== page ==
1. 100 countries - accounting for more than two-thirds of the global economy - have set firm dates for achieving net-zero emissions.
  2. The United States, the United Kingdom, the European Union, Japan, Canada, South Korea and New Zealand - all strengthened their 2030 targets. The G7 group of countries pledged to halve their collective emissions by 2030.
  3. China pledged to achieve net-zero emissions by 2060 and strengthened its 2030 targets. It now plans to peak emissions by the end of the decade.
  4. India also pledged to achieve net-zero by 2070 and ramp up installation of renewable energy. By 2030, half of India’s electricity will come from renewable sources.
  5. Canada said it would allocate about $1 billion - out of $5.3 billion previously pledged for climate finance - to "nature-based climate solutions" in developing countries over the next five years.
  6. The UK declared the end of coal was in sight, as it launched a new global coalition to phase out coal-fired power.More than 40 nations will phase out coal.
  7. The UK said it will give a 500-million-pound ($675 million) boost to protect more than 5 million hectares of tropical rainforests across Africa, Asia and Latin America.
  8. Australia brought to Glasgow the same 2030 emissions target that it took to Paris six years ago - even as key allies pledged much stronger targets. It did pledge however additional A$500 million in climate finance to countries in Southeast Asia and the Pacific – a figure well short of Australia’s fair share of global efforts. Australia also refused to rejoin the Green Climate Fund.
  9. More than 90 countries signed on to a new pledge to cut methane emissions by at least 30% from 2020 levels by 2030. China, India and Russia decided to sit out the methane pledge on the grounds that wealthier nations should be leading the way. Brazil, though, is in, seemingly now signing up to everything
  10. 45 nations have made pledges to safeguard nature, including the United States, Japan, Germany, India, Indonesia, Morocco, Vietnam, the Philippines, Gabon, Ethiopia, Ghana and Uruguay. The pledges include $4 billion in public sector investment which will help spur innovation such as developing crops resilient to droughts, floods and heatwaves that can benefit hundreds of millions of farmers. 
  11. 28 nations that are big consumers of deforestation-linked commodities such as beef, soy, palm oil and cocoa have joined a Forest, Agriculture and Commodity Trade (FACT) roadmap launched in February this year.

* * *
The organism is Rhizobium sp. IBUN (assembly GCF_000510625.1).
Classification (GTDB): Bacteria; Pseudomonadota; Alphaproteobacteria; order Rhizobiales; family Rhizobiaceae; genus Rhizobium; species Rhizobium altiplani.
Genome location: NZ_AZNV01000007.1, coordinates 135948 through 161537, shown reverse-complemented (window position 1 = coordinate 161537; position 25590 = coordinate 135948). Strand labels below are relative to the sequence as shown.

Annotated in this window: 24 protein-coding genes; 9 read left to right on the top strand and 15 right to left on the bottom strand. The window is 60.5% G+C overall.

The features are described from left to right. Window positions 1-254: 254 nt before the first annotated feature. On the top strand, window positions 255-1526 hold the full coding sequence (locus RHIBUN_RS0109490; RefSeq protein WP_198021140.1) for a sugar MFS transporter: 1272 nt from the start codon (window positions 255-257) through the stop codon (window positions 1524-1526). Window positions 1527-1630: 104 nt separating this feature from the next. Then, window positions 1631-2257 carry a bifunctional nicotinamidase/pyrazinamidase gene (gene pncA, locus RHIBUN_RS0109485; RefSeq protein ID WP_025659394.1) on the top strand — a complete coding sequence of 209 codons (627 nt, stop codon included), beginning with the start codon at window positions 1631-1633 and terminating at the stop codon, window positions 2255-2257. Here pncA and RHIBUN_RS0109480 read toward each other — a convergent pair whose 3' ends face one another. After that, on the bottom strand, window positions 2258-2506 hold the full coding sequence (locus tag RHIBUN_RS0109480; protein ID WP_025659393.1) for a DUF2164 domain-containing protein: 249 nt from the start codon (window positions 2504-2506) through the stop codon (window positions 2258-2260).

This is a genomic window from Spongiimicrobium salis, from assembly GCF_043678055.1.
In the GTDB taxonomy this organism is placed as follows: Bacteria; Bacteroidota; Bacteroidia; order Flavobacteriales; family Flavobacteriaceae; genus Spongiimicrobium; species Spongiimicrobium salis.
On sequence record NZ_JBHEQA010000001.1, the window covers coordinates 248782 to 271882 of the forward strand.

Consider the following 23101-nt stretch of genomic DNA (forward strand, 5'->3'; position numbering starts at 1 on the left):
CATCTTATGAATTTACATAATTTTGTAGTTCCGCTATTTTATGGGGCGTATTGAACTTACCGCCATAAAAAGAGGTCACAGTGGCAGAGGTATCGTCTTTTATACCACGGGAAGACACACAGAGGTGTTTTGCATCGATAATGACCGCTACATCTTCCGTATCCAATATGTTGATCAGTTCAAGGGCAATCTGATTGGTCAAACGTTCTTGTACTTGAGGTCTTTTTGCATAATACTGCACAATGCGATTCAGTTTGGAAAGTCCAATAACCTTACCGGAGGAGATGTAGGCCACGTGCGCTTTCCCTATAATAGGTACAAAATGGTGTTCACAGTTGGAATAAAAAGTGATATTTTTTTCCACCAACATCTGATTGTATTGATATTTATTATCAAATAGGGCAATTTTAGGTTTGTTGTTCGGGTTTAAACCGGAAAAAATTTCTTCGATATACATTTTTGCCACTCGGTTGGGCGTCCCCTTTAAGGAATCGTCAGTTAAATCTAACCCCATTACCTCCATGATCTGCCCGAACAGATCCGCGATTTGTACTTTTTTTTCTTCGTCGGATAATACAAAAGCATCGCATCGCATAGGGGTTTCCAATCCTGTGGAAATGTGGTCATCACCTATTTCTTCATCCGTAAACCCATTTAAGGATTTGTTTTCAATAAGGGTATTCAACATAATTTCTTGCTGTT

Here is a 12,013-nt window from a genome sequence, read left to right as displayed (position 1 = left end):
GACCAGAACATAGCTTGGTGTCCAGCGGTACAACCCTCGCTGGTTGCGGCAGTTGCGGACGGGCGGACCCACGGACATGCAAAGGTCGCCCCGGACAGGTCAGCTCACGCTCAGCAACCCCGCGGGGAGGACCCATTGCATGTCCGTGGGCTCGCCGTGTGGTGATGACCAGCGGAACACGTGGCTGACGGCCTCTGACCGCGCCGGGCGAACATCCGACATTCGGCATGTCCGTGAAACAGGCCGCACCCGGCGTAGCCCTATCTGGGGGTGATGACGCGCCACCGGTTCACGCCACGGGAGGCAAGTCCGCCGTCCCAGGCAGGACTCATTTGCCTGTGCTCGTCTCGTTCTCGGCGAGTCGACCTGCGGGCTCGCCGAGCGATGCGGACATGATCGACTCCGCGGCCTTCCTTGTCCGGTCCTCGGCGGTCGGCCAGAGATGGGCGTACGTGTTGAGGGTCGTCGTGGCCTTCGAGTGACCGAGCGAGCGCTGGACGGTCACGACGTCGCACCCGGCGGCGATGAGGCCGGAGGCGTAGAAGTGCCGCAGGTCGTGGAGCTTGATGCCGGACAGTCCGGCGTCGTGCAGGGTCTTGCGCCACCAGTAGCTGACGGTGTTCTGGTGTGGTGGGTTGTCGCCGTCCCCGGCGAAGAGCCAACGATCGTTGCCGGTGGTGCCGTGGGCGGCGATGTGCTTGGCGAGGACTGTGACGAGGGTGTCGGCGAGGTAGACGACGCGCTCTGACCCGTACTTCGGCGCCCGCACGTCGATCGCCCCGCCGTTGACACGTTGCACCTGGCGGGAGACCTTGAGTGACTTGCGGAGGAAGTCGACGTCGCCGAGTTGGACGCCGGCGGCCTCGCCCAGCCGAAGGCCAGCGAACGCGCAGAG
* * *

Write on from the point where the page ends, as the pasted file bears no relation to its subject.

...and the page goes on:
12. Peru and Cameroon will increase support for small-scale farmers.
  13. Nepal and Madagascar said they will  join efforts to protect at least 30% of the planet’s land and oceans by 2030. 
  14. More than 120 countries have promised to end deforestation by 2030. $19.2bn from governments and the private sector, most of the major forest nations are signed up, and there is an extra package of more than $1bn for indigenous communities, who are the most effective forest guardians. There are also long overdue steps towards the creation of sustainable supply chains and deforestation-free international trade, though a lot more detail and buy-in is needed in this area.
  15. More than 40 countries agreed to phase out coal-fired power. Canada, South Korea, Ukraine, Indonesia and Vietnam said they would quit this dirtiest form of fossil fuels between 2030 and 2040. Even Poland signed up. Other nations promised to halve financing of coal plants overseas. The US, China, Australia and India keep coal alive outside this agreement, but the alliance will try to wear them down.
  16. The US also joined a coalition of countries that plans to achieve net zero emissions in global shipping
  17. The developed world fell short  of fulfilling a decade-old promise - to deliver US$100 billion each year to help poorer nations deal with climate impacts.

The summit results still fall well short of what is required to limit warming to 1.5℃. Attention will now turn to negotiating an outcome to further increase climate ambition this decade: climate rulebook, carbon credit trading systems, questions of loss and damage, and most of all climate finance – whether the rich nations largely responsible for the climate crisis will provide sufficient funds for poor, vulnerable and developing nations to switch to renewable energy.


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